It could save Ford, in fact they might even be able to keep the Thunderbird name, only this time on a rocket.



posted on Jan, 18 2009 @ 05:02 AM
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Originally posted by Phage
It is not an ongoing process. It is seasonal.


Where did you get that from?


Earthquakes (marsquakes) are not required. There are proposed geological processes which can account for it just as there are biological processes that can account for it.


So why give the proposed geological processes so much credence while ignoring the obvious biological explanations? Why is it so hard to concentrate on what's more likely?


There is no evidence to completely disallow either geologic or biologic origins of the methane.


It could be both but at this point it's pretty clear that current life is responsible for the majority as it is here on Earth.


There is insufficient evidence to conclude either a biological or geologic origin for the methane.


Isn't it funny how there is always insufficient evidence for scientist to abandon a favored conventional model right up until the point where everyone unanimously accept that something was always the way the mavericks claimed it was? Isn't it funny how the majorities that are so consistently wrong always seem to get away with their credentials intact while the mavericks who managed to figure out the truth rarely get any credit for braving the ridicule that accompanies being ahead of the consistently inaccurate 'consensessus'?


Isn't that odd?

Odds are that i am going to be hang around here in one capacity or another for a long time to come and i wont forget to save all these 'objections' to places where i can readily find it to throw in your face. Good luck on trying to defend a vast becoming untenable position. I wont be surprised to later find you claiming that you always knew there were life on Mars.

Stellar



posted on Jan, 18 2009 @ 05:54 AM
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reply to post by Monger
 


"It's wonderful to think about the possibility of life existing outside of the Earth, but to KNOW it exists - that's the holy grail."

I concurr.

The ultimate achievement in this regard would be not to analyze and detect life remotely with a robot on mars, but to detect life and also send a sample back to earth, where it can be analyzed. This would finally give us the 'tangible' thing which is required to cement this new concept into our sciences.

It would be wonderful to have some martian soil - even if all the lifeforms in died on the trip to earth.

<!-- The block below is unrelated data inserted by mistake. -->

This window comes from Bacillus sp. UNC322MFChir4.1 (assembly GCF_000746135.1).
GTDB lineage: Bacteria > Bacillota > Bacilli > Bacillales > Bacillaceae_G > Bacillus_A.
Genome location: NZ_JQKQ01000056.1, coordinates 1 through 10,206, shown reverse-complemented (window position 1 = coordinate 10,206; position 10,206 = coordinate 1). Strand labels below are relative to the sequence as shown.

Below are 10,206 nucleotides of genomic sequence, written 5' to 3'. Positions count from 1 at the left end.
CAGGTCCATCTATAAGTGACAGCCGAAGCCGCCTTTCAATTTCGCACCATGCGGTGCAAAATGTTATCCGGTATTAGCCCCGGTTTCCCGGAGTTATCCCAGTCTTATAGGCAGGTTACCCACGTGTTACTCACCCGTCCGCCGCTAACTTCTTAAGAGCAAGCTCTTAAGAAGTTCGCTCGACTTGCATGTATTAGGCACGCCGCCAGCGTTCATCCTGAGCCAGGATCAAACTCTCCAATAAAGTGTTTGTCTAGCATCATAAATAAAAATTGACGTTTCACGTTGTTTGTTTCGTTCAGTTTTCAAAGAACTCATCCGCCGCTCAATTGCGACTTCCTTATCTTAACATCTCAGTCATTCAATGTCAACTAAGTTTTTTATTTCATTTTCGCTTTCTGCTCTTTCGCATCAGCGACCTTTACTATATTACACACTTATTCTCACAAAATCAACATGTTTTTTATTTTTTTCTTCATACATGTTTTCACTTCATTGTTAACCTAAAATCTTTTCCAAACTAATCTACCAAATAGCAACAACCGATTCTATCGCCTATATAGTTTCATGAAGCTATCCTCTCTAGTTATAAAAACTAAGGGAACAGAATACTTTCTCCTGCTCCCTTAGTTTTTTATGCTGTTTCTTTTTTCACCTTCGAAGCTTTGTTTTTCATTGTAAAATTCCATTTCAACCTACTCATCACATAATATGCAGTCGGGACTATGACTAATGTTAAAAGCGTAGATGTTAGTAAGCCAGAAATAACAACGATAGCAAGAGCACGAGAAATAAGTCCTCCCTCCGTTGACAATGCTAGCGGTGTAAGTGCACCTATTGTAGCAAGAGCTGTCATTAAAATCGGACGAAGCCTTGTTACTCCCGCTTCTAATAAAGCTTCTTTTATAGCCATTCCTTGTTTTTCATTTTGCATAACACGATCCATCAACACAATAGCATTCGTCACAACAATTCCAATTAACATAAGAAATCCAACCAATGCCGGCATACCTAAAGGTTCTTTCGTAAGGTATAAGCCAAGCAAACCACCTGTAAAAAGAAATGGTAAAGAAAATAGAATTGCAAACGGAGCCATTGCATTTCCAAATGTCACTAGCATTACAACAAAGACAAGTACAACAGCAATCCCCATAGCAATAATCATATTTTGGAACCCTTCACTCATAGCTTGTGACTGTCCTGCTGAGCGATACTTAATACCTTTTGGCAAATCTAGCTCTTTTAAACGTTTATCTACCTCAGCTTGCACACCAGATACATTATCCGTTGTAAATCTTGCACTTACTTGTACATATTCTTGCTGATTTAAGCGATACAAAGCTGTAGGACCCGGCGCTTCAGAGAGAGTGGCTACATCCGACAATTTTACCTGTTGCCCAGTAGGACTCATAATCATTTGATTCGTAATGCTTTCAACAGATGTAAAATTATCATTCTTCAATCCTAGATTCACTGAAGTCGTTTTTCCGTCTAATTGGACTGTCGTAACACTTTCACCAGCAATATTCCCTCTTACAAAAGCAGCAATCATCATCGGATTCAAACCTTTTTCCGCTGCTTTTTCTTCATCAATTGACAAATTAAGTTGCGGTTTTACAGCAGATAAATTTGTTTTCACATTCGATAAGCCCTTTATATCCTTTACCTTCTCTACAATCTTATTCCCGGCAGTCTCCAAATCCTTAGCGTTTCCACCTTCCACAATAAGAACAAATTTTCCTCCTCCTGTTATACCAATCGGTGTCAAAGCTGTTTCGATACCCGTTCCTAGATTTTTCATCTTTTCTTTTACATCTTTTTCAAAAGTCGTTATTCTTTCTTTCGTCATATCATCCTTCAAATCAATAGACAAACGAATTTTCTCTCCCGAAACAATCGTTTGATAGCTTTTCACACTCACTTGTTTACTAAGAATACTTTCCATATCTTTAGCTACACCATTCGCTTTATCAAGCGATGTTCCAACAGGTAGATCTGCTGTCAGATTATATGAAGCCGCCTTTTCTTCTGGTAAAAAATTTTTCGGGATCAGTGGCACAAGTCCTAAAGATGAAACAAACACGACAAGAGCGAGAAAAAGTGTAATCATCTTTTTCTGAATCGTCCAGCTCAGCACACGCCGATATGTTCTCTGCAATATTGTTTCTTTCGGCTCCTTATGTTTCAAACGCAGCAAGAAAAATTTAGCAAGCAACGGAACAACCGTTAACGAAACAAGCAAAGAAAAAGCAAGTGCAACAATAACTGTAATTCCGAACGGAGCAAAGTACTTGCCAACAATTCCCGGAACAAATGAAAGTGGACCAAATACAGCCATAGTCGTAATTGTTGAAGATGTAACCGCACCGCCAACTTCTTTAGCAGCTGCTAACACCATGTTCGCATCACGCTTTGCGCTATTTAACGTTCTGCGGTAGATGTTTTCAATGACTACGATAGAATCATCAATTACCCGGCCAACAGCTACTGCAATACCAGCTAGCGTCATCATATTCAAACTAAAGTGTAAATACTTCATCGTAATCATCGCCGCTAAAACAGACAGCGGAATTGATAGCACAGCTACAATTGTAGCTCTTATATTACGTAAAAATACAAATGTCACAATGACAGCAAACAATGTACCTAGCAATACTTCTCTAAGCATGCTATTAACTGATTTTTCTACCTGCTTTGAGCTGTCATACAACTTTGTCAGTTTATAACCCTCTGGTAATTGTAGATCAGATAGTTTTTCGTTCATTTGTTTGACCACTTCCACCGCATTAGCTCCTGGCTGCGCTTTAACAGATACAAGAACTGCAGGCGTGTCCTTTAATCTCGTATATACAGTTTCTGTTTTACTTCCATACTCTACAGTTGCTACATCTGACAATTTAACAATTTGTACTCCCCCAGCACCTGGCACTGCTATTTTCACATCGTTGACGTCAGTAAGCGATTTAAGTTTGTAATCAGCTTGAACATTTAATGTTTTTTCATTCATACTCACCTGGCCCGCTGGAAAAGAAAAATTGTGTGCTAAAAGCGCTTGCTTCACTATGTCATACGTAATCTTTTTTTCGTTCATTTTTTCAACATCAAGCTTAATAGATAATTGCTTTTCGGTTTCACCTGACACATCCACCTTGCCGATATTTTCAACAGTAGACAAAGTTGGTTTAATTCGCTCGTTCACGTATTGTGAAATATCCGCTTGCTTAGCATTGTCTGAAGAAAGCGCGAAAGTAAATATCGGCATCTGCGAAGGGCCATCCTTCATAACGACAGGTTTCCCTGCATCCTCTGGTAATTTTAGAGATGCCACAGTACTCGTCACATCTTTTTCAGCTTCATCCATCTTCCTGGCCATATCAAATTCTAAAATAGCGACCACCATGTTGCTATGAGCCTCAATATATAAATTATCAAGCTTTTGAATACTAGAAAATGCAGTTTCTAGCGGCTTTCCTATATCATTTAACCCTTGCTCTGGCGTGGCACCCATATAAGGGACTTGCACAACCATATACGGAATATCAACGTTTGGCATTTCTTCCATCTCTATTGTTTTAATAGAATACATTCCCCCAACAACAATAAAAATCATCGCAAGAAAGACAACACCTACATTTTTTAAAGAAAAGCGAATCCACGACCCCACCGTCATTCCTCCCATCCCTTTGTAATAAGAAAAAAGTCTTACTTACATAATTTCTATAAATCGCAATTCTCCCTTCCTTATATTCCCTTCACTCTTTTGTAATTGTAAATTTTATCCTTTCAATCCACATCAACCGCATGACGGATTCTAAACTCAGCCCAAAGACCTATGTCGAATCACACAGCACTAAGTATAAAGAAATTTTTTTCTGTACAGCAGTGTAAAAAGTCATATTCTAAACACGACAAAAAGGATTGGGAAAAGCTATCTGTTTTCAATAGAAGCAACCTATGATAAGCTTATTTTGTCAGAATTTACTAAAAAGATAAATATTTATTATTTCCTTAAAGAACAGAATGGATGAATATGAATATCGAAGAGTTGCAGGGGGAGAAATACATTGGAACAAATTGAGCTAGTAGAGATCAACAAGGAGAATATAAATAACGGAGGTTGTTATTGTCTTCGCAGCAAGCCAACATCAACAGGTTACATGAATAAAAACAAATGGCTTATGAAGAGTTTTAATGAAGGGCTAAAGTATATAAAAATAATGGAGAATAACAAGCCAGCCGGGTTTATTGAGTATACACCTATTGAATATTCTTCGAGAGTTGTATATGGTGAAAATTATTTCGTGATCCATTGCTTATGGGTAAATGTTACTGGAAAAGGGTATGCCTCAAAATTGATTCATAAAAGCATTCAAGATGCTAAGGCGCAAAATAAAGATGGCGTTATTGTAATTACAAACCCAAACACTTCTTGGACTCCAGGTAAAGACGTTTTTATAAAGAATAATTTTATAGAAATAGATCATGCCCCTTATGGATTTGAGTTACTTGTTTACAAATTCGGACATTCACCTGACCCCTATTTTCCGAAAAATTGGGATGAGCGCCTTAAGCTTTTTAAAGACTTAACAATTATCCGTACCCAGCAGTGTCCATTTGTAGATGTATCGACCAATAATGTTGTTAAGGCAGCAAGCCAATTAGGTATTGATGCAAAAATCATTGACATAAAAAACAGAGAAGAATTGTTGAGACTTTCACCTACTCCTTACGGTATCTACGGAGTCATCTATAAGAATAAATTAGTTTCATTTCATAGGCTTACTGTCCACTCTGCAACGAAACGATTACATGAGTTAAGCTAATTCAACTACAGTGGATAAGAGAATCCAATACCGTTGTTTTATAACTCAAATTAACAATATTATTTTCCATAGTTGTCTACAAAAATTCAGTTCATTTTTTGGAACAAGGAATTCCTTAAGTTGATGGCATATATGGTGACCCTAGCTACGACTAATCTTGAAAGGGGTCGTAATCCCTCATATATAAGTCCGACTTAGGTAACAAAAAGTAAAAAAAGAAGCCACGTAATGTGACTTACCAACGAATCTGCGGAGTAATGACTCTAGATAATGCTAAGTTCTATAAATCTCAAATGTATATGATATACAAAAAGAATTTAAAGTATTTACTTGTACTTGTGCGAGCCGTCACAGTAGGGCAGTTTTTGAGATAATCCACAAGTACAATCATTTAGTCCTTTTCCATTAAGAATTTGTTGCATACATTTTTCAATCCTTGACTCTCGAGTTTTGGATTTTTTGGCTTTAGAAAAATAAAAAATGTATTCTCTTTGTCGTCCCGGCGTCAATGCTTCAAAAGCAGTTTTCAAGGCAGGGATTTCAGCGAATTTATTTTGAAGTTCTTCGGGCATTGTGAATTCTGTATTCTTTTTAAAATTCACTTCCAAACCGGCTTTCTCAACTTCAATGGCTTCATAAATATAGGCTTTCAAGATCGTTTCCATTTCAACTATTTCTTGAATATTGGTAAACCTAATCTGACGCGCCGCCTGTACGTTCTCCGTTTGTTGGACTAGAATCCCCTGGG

(By detecting the life and imaging it on the surface of Mars, we can effectively obtain a 'control sample', so as to preclude any confusion resulting from contamination, should it occur or be suspected)



posted on Jan, 19 2009 @ 12:51 AM
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It seems that it's all official now, but the true nature of the process creating that methane is still debated though.

Here is the APOD article of today, which shows a map of those emissions. Interesting...



posted on Jan, 19 2009 @ 01:31 AM
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Originally posted by StellarX

Originally posted by Phage
It is not an ongoing process. It is seasonal.


Where did you get that from?

From just about every article about the press conference. Here's one:

"We observed and mapped multiple plumes of methane on Mars, one of which released about 19,000 metric tons of methane," said Villanueva. "The plumes were emitted during the warmer seasons — spring and summer — perhaps because the permafrost blocking cracks and fissures vaporized, allowing methane to seep into the Martian air. Curiously, some plumes had water vapor while others did not," said Villanueva. The rate of release is about 1 pound per second or .6 kg per second.





Earthquakes (marsquakes) are not required. There are proposed geological processes which can account for it just as there are biological processes that can account for it.


So why give the proposed geological processes so much credence while ignoring the obvious biological explanations? Why is it so hard to concentrate on what's more likely?

The determination of what is more likely depends on the evidence.




There is no evidence to completely disallow either geologic or biologic origins of the methane.


It could be both but at this point it's pretty clear that current life is responsible for the majority as it is here on Earth.

Clear to you perhaps. It could be both but I kind of doubt it. I think it's one or the other.




Odds are that i am going to be hang around here in one capacity or another for a long time to come and i wont forget to save all these 'objections' to places where i can readily find it to throw in your face. Good luck on trying to defend a vast becoming untenable position. I wont be surprised to later find you claiming that you always knew there were life on Mars.

Stellar

I couldn't be happier if evidence confirms life on Mars. The scientists trying to find the evidence will be overjoyed. Nah, I won't claim I always knew it was there but I will say I thought the possibility was there. Can you point out somewhere I've said otherwise?

[edit on 1/19/2009 by Phage]



posted on Jan, 19 2009 @ 11:47 AM
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Yes, I know N has sometimes kept stuff from us, maybe for security reasons, I don't know.
this photo was gleaned from a N photo several years back and I think it is now deleted from their site. I also saw a photo get paintbrushed right on my computer while I was trying to send the photo to a friend who was a graffics expert. He indicated to me it was a real object with heat and light signatures.



This one is ok, since it also was posted on the Citizens Briefing Book that will be handed to B.O. tomorrow in the topics about UFO disclosure.



posted on Jan, 19 2009 @ 02:53 PM
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reply to post by RFBurns